Additionally, I feel as if path-finding isn’t quite as good in this game as it had been in Men Of War. It’s exacerbated enormously by the problems with the boats, so much so that I went back and played the original to check. Of course it’s exactly the same engine, and so the same glitchiness is still there: men retracing their steps before actually setting off in the direction you’ve pointed them in. Nevertheless it does seem more prevalent in Red Tide. Perhaps that’s because of the boats, or because of the amount of focus on small unit action, where you’re focusing on the exploits of just a few men. The up-scale enormo-battles are here, but I they’re not quite as regular as in the original.

That’s not to say there aren’t some sweet engagements. Storming a pier at night is brilliantly done, and another brief defensive mission lasts mere minutes, but is ludicrously intense. The stuff that makes Men Of War so brutal and fulfilling remains, and I found myself yodelling with horror as my tiny heroes were gunned down by yet another poorly conceived assault.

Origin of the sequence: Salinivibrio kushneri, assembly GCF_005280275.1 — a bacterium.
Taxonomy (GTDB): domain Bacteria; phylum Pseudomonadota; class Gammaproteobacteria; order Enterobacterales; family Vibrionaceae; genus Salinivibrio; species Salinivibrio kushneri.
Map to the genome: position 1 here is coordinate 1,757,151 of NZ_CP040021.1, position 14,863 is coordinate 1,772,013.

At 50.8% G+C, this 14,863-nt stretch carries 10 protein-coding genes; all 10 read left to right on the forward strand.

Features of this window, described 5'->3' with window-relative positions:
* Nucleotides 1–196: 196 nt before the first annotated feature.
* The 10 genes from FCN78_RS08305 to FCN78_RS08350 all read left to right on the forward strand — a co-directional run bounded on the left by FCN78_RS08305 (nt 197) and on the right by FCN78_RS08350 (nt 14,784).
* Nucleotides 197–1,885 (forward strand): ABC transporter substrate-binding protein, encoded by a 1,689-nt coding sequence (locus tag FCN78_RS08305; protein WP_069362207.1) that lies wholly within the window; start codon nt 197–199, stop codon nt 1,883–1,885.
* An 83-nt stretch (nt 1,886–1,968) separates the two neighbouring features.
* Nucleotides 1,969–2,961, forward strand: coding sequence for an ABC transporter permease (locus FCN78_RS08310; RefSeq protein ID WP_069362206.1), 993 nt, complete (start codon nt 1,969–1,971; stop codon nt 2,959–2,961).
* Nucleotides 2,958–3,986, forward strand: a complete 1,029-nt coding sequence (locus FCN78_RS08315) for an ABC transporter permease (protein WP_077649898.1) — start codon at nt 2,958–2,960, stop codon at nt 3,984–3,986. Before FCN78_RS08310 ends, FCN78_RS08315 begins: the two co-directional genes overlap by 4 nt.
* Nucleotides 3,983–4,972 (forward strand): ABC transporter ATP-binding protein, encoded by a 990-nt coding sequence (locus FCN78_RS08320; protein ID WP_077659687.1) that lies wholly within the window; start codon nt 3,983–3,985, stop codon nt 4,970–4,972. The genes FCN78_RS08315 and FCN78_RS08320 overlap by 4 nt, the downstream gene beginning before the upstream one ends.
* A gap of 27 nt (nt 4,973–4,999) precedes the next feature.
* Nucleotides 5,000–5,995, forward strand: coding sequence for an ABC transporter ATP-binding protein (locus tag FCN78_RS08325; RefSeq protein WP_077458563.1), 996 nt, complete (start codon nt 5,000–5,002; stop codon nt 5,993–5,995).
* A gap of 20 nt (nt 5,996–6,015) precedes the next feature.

The unbelievable difficulty of some of the levels will put some folks off. The second level is a ludicrous epic that unfolds in three stages. The first stage sees eight marines capture an officer protected by dozens of Romanian troops and armoured vehicles. The second stage sees the same handful take out a tank-escorted convoy, and finally you have to escape the village, avoiding a heavily armed base, a tank patrol, and a minefield. I was screaming in the RPS chatroom, so indignant was I at the challenge laid before on the second level of the game. The satisfaction from beating it was overwhelming. Ultimately though I felt let down, because it was unfair level design in which it was impossible to bodge the execution. I had to have played and failed, and already known the sequence of events if I was to have a chance of getting through. Quicksave clairvoyance always bugs me, and this is an ugly case of it. No matter the absurd escalation at the end.